After what seemed like quite a lengthy summer recess, the Severn Valley Authors reconvened at Izzie's house to catch up on news and hear a reading by Linda.  It was good to see a complete set of SVA-ers looking, if not refreshed and rejuvenated, at least eager to talk writing. 

Rob reported that Bewdley Book Week 2014 had been a success and his thoughts were now turning back to his novel.  Out of Such Darkness is scheduled for publication in February 2015.  He had also managed to squeeze in a talk to the Halesowen U3A group over the summer. 

Not a Welsh mistranslation
Annie had joined The Society of Children's Book Writers and Illustrators (SCBWI) and , as a result, had met a couple of agents and had some interest in her works for children. For the uninitiated, SCBWI  is not a Welsh mistranslation of Scooby Doo but is, it seems a  'professional organisation dedicated to serving the people who write, illustrate, or share a vital interest in children's literature.' Annie plans to attend to the SCBWI conference in November.

Reviewing silk bedding, SVA-style 
Izzie has been busy with her blog which seems, for some reason, more popular in the US than in the UK.  What's the old saying about a prophet never being recognised in their own land? When she's not busy blogging, Izzie has been doing product reviews on silk bedding.  I'm not sure if that means she lies upon silk bedding while writing her reviews or whether she is simply writing on the subject of silk bedding but, either way, it sounds pretty luxurious for a Severn Valley Author. 

Chris is still working on his book Karl Marx and Careful Driving at weekends. It was lovely to see him after a long absence from meeting due to work commitments. As for me, I'm starting work on a dissertation, still flinging out a few short stories and articles and persevering with my novel. 

Linda's submission this week was a piece of short fiction called The Trouble with Pins.  Izzie and Annie both admired the fabulous descriptive writing -

...We stood around her easel to watch the magic seep across the spongy white board ...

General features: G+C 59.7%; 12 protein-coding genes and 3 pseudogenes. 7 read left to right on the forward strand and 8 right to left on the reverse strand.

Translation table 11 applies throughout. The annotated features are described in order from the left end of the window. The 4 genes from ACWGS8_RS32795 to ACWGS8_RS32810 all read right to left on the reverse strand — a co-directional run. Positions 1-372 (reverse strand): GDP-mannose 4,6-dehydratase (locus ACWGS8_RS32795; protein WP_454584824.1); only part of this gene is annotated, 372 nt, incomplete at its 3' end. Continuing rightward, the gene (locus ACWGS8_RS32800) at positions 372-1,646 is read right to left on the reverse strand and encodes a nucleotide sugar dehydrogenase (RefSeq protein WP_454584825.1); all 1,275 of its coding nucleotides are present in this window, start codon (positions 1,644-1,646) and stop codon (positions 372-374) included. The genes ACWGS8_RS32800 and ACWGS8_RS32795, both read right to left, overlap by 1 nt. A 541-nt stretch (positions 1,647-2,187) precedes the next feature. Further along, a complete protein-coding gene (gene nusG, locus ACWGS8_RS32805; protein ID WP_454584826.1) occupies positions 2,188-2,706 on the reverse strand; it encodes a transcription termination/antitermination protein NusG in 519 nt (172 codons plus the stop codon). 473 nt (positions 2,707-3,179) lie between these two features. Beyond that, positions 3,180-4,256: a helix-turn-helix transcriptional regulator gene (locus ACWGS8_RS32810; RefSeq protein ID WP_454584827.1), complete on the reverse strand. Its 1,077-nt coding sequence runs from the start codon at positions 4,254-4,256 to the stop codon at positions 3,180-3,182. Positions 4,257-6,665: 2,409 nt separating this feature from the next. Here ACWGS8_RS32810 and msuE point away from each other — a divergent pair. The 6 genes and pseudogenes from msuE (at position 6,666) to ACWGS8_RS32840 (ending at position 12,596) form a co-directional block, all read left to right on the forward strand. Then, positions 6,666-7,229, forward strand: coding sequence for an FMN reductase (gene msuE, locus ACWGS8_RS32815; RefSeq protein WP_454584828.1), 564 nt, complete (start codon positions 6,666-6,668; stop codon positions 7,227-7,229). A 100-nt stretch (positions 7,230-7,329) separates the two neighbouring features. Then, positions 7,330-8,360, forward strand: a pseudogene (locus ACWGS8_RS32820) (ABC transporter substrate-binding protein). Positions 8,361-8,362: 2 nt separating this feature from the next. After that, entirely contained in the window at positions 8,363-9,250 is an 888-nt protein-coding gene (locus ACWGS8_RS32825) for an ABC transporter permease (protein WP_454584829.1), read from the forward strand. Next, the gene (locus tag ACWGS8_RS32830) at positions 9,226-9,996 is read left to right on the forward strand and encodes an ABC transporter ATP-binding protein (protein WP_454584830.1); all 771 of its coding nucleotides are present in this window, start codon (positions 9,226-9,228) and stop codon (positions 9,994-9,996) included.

- and how small details like the yellow headscarf defined the  era so vividly.
Rob also found the writing 'quite exceptional'  and liked the image of an 'outdoor kitchen'  (... a kitchen in every respect except for the starry sky above us and the old range that blew out smoke in gusts ...) But Rob disliked the authorial intrusions (although Linda told us later she was deliberately experimenting with this technique). 
Chris noted the narrator's voice sounds like that of an excited child, with the repetition of  'and':
...and night and day the gulls wheeled above us and the sweet seaweed smell was all around us and the loose-limbed freedom of the dunes and scrub we played in was the small world we inhabited...

For me, this lyrical prose style reminded me of Dylan Thomas's eulogy to childhood Fern Hill, while there were echoes of Under Milk Wood in
... The sound of breaking waves filled our bedroom ears and was the rhythm of our sleep...
but the setting of Linda's story was not South Wales but that other strange coastline around Rye and Winchelsea which I have also written about here and there. (See:

Chris summarised Linda's piece well: 'a description of an idyllic, unconventional childhood with a sense of encroaching sadness...'  Like me, Chris felt it had the feel of a chapter of a longer work of fiction rather than a self-contained short story.  While Izzie liked the ending, Annie also sensed that it was 'not quite complete'.  Although Linda pulled a face at the suggestion, several of us thought this might be the starting point for a novel with engaging characters and a very atmospheric setting. 

The next meeting will be at Rob's on October 14th, when I'm supposed to be submitting for scrutiny another chapter of my novel.  As Scooby Doo might say, 'Yikes!' Better get writing!

Friday, 29 August 2014

Five Nights in Paris

It is generally a good idea to write about an event while it is still fresh in the mind. The last meeting of Severn Valley Authors in July (2014!) is now somewhat of a blur. My life for the last six months has been completely overtaken by the setting up of the Community Bank of Wyre Forest - there has been little time to sleep, eat or even sadly to write. As I have to present something to our next meeting I need to shake a leg.

Apologies to Izzie for not reporting on your splendid blogs sooner. Izzie's blogs are well written and enjoyable and 'Five Nights in Paris' also has excellent photographs of both the Lyric Hotel and the delicious hotel food. Like her I think I could also have 'fallen in love with the ballerina voile panels'. I have never visited a themed hotel but loved the idea of each bedroom being themed around classical music and dance. I think I need to pay a visit if only to see the 'pink ballet-shoe ribbon carpet leading to the rooms'. We all agreed that this fabulous holiday deserved a more exciting title - and I was curious to know what her husband thought about it all - or was he too busy watching La Lapin Cretins and doing his morning Sexercises along with the (desirable) breakfast TV presenter!